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Group-specific archaeological signatures of stone tool use in wild macaques

  1. Lydia V Luncz  Is a corresponding author
  2. Mike Gill
  3. Tomos Proffitt
  4. Magdalena S Svensson
  5. Lars Kulik
  6. Suchinda Malaivijitnond
  1. University of Oxford, United Kingdom
  2. University College London, United Kingdom
  3. Oxford Brookes University, United Kingdom
  4. Max Planck Institute for Evolutionary Anthropology, Germany
  5. Chulalongkorn University, Thailand
Research Advance
Cite this article as: eLife 2019;8:e46961 doi: 10.7554/eLife.46961
9 figures, 2 tables and 2 additional files

Figures

Research site in the Ao Phang Nga National Park, Thailand.

(A) Southeastern tip of Boi Yai Island and (B) Lobi Bay on Yao Noi Island, both within Ao Phang Nga National Park, Southern Thailand.

https://doi.org/10.7554/eLife.46961.002
Stone tools used by wild macaques in Ao Phang Nga National Park to exploit rock oysters (Saccostrea cucullate).

(a) Examples of stone tools used at Lobi Bay. (b) Examples of stone tools used on Boi Yai Island. (c) rock oyster prey species available on both islands and.

https://doi.org/10.7554/eLife.46961.004
Stone tools used by macaques in Ao Phang Nga National Park to exploit Thais bitubercularis.

(a) Examples of stone tools used at Lobi Bay. (b) examples of stone tools used on Boi Yai Island. (c) Thais bitubercularis prey species available on both islands.

https://doi.org/10.7554/eLife.46961.005
Intensity of damage (UWG) compared for stone tools between two sites (Lobi Bay and Boi Yai Island) in the Ao Phang Nga National Park.

The size of the circle indicates the respective number of tools included. (For underlying data, see Source data 1).

https://doi.org/10.7554/eLife.46961.006
Selected tools used to crack open marine prey by wild macaques in Lobi Bay and Boi Yai Island.

(A) Differences in selected tool weight to crack open marine snails. (B) Differences in selected tool weight to crack open Thais bitubercularis. The plots are showing all quantiles and the CIs (grey). (For underlying data, see Source data 1).

https://doi.org/10.7554/eLife.46961.007
Size of marine prey available at Lobi Bay and Boi Yai Island.

The plot is showing the mean with bootstrapped 95% confidence intervals.

https://doi.org/10.7554/eLife.46961.008
Figure 6—source data 1

Maximum length and maximum width of marine snails from Boi Yai Island and Lobi Bay.

https://doi.org/10.7554/eLife.46961.009
Tools selected by wild macaques to crack open oysters at Lobi Bay and Boi Yai Island.

The plot is showing all quantiles and the CIs (grey). (For underlying data, see Source data 1).

https://doi.org/10.7554/eLife.46961.010
Size of oysters available at Lobi Bay and Boi Yai Island.

The plot is showing the mean with bootstrapped 95% confidence intervals.

https://doi.org/10.7554/eLife.46961.011
Figure 8—source data 1

Maximum length and maximum width of oysters on Boi Yai Island and Lobi Bay.

https://doi.org/10.7554/eLife.46961.012
Availability of raw material at Lobi Bay and Boi Yai Island.

(A) Weight of stones available at point transects. (B) Number of availability of stones. The plots show the mean with bootstrapped 95% confidence intervals.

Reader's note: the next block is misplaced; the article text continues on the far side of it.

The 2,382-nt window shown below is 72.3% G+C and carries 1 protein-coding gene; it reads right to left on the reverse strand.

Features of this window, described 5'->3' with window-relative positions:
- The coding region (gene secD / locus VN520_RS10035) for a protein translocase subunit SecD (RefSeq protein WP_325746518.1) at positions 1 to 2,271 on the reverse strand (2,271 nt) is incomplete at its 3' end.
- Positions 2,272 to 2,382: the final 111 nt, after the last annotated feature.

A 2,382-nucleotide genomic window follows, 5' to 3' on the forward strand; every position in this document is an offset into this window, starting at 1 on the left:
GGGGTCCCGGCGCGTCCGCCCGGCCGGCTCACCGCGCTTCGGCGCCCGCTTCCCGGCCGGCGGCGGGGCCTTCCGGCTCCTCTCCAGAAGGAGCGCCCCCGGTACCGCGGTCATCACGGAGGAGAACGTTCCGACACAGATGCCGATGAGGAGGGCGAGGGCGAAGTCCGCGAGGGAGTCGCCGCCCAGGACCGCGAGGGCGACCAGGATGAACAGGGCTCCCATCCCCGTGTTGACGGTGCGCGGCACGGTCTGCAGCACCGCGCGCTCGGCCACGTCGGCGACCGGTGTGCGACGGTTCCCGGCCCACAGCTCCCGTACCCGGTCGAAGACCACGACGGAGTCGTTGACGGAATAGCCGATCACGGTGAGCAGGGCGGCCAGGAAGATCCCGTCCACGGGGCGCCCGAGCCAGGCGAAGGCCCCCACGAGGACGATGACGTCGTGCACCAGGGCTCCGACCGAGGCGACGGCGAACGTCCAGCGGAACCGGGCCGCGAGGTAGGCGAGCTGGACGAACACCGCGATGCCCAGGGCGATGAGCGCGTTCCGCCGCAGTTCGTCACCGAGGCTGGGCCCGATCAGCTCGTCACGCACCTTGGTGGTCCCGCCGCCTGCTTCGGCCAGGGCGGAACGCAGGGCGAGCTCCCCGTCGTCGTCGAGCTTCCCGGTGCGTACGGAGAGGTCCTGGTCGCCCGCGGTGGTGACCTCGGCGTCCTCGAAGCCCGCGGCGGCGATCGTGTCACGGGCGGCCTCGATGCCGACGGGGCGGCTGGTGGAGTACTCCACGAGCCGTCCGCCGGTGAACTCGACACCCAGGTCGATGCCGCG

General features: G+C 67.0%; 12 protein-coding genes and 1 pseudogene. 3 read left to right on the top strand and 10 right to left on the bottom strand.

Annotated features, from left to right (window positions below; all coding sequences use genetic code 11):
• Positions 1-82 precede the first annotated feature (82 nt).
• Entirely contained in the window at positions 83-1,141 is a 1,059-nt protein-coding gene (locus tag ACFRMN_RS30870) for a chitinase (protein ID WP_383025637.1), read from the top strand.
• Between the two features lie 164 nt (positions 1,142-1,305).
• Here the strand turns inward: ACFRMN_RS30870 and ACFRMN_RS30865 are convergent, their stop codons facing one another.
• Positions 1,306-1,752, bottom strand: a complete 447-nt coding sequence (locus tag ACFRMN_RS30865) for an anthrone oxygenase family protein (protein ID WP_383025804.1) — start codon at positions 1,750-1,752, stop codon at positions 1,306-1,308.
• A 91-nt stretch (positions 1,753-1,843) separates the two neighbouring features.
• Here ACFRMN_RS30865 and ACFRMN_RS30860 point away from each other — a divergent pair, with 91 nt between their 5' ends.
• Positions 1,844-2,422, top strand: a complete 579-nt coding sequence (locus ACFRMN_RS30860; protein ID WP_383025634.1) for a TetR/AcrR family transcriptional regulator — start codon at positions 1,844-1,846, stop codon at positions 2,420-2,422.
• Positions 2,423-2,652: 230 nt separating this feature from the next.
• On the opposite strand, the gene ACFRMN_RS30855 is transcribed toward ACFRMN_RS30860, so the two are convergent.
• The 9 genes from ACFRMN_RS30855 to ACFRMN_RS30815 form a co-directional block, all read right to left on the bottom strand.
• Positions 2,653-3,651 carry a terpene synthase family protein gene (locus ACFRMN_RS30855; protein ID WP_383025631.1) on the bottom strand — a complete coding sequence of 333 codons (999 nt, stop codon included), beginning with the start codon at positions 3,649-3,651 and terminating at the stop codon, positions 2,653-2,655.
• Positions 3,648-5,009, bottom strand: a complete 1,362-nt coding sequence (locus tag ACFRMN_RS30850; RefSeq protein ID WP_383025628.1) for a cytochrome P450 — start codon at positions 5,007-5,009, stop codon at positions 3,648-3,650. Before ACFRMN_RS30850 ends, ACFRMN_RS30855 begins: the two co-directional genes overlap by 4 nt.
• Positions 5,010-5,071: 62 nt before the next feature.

https://doi.org/10.7554/eLife.46961.013
Figure 9—source data 1

Measurements and weight of stones available in the tidal and intertidal zone on Boi Yai Island and Lobi Bay.

https://doi.org/10.7554/eLife.46961.014

Tables

Table 1
Total number of tools associated with specific prey species.
https://doi.org/10.7554/eLife.46961.003
PreyLobi BayBoi Yai Island
Monodonta labio93
Morulla spp.02
Nerita spp.1826
Oysters1026
Thais bitubercularis912
Total limestone hammerstones used4669
Total granite hammerstones used01
Table 2
Grading of use wear by zone (adapted from Haslam et al., 2013)
https://doi.org/10.7554/eLife.46961.015
Use Wear Grade (numerical)Use Wear Grade (descriptive)PittingCrushingFracture
DefinitionDistinct indentations from discrete strikes that can culminate in the creation of more general craters in the stone surfaceRounding and flattening of the tool surface, especially the protruding parts on the points and edges.A breakage of the tool caused by chipping or flaking
Grade 0NoneNo traceNo traceNo trace
Grade 1SlightTrace - minimal and isolated damage. Isolated points of impactTrace - minimal and isolated damageTrace - minimal and isolated fracture
Grade 2MediumOverlapping impact points that have formed a coherent platform of damageSurface clearly damaged but limited evidence of repeated use.Moderate - larger fractureaffecting < 30% of the use zone
Grade 3HighCumulative damage with a pitting to a depth of 2 mmCumulative - rounding can be observed and felt.Extensive - Fracture affecting between 30% and 60% of the use zone
Grade 4Very-HighCratered - a larger more extensive indentation that is more than 2 mm deep and 5 mm in diameter.More progressive rounding that has produced a flatter surface on the use zone.General - fracture extending beyond 60% of the use zone

Data availability

All data generated or analysed during this study are included in the manuscript and supporting files.

Additional files

Transparent reporting form
https://doi.org/10.7554/eLife.46961.016
Source data 1

Measurements and use wear intensity scores of tools collected on Boi Yai Island and Lobi Bay.

Source data for Figures 45 and 7. 

https://doi.org/10.7554/eLife.46961.017

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